.- Among the attendees at the papal Mass in Sri Lanka on Wednesday was Romello Dias, a 20-year-old man who has been suffering major health problems for five years. “I want a big blessing for my son, (so) that he will be okay,” Dias’ father told CNA Jan. 14. Dias started having health problems after he finished ninth grade. Doctors do not know what is wrong with him. Dias’ parents brought their son to the canonization Mass and laid him on a cot about 15 rows back from the altar.
.- On his return flight from Sarajevo to Rome Pope Francis told journalists a final decision on the highly debated Mejugorje apparitions could be close, and disclosed the “cancer” of consumerism as a theme in his coming encyclical on human ecology. Read CNA’s full English translation of the Pope’s inflight news conference below:Fr. Federico Lombardi: We saw you “scatenato” (Italian for “unrestrained”) with the young people and so we thought we might be able to ask you some questions ourselves.
Sister Anslem, Sister Reginette, Sister Judith, Sister Marguerite, and were serving as caretakers at the Missionaries of Charity's convent and nursing home in Aden, Yemen. These sisters left their homes in India and Africa to serve the poor, elderly, and disabled in the war-torn country of Yemen.
Muck Rack makes it simple to find people, tweets, or articles that mention any name, keyword, company, hashtag etc. We've compiled this guide to help you make the most of your search.
Selecting a term
Start searching tweets, articles from media outlets, articles mentioned in tweets, journalists'
names, titles and bios with some suggested searches:
Companies or Topics (e.g. iPhone, Microsoft)
Phrases (e.g. "cloud computing") — use quotes to keep the terms together
Twitter handles (e.g. @username) — returns those who have mentioned or replied to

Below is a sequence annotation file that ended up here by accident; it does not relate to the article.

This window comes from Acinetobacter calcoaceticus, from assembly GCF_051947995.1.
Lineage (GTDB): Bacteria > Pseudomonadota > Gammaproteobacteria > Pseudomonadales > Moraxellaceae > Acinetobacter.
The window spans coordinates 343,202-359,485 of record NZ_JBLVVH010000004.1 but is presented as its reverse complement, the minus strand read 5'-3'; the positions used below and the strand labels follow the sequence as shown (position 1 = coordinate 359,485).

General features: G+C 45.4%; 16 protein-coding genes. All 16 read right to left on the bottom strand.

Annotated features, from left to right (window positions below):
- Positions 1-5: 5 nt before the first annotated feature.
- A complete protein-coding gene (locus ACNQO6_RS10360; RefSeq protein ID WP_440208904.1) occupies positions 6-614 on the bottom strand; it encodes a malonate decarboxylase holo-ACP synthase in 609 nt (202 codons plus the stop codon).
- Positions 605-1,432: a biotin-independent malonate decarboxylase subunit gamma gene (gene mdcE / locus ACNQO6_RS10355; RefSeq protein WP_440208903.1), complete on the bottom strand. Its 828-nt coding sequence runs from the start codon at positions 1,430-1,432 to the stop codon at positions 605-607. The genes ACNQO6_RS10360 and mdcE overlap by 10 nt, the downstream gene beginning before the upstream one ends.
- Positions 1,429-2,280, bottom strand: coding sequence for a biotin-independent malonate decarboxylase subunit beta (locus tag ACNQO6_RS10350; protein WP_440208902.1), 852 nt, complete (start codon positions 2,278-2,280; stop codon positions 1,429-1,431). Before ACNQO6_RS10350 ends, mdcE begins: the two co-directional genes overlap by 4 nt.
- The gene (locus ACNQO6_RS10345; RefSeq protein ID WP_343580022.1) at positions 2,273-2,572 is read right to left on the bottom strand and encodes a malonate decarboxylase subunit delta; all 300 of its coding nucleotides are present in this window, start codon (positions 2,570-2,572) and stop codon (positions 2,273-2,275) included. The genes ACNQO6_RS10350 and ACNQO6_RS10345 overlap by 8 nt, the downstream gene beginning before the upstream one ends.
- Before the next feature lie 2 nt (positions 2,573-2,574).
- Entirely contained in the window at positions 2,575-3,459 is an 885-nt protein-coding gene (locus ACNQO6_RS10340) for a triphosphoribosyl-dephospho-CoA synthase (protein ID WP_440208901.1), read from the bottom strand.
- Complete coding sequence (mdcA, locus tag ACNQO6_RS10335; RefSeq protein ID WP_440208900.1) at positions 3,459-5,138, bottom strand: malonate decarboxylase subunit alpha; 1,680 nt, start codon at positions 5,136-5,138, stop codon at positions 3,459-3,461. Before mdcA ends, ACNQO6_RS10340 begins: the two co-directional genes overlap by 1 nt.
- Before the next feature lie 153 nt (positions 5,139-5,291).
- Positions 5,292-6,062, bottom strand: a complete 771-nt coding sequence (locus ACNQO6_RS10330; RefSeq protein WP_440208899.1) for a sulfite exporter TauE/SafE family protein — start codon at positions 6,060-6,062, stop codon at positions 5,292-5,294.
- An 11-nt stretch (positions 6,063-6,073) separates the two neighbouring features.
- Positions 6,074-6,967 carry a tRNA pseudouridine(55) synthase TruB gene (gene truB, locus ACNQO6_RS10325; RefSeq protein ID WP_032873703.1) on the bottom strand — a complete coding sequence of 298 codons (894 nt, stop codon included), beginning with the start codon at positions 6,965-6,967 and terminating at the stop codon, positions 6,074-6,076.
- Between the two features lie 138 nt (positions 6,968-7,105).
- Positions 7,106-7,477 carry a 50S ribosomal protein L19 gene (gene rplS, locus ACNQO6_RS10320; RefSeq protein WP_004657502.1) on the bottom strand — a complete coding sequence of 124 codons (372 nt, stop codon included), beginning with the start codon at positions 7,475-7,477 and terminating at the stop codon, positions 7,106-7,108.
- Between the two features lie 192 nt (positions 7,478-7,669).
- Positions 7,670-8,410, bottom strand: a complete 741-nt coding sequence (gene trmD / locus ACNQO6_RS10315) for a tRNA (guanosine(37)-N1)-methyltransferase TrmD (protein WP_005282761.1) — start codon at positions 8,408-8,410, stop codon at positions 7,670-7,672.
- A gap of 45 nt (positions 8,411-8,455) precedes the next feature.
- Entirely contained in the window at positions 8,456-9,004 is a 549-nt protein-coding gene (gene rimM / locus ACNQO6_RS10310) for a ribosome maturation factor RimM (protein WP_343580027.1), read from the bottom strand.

Names (e.g. "David Pogue")
Hashtags (e.g. #sxsw, #london2012)
Bio details (e.g. vegan, Olympics, father)
Muck Rack's Advanced Search allows for many boolean operators.
Find results that mention multiple specified terms, use AND or
+. For example, ensure each result contains both Elon Musk and Mark Zuckerberg by
searching Obama AND Romney or Obama + Romney.
Use the operators OR or , to broaden your search when you'd like either of
multiple terms to appear in results. (This is the default behavior of our search when no operators
are used.) For example, search for democrat OR republican to find results that refer to
Democrats and/or Republicans.
Use NOT or - to subtract results from your search. For
example, searching Disney will yield results about the Walt Disney Company as well as Walt Disney
World Resort. To exclude mentions of Disney World, search for Disney -World or Disney
When using one of these operators with a phrase, enclose it in quotation marks. For example, you can
find results about smartphones excluding Apple's iPhone 4S by searching smartphone -"iPhone
Exact case matching or punctuation
If you're searching for a brand name or keyword that relies on specific punctuation marks or capitalization, you can
find results that match your exact query by adding matchcase: before the keyword you're searching for, like matchcase:E*TRADE .
Use parentheses to separate multiple
boolean phrases. For example, to find journalists talking about having fun in Disney World or
Disneyland, search for ("disney world" OR disneyland) AND fun.
An asterisk can be used to search for any variation of a root word truncated by the asterisk. For example, searching for admin* will return results for administrator, administration, administer, administered, etc.
A near operator is an AND operator where you can control the distance between the words. You can vary the distance the near operation uses by adding a forward slash and number (between 0-99) such as strawberries NEAR/10 "whipped cream", which means the strawberries must exist within 10 words of "whipped cream".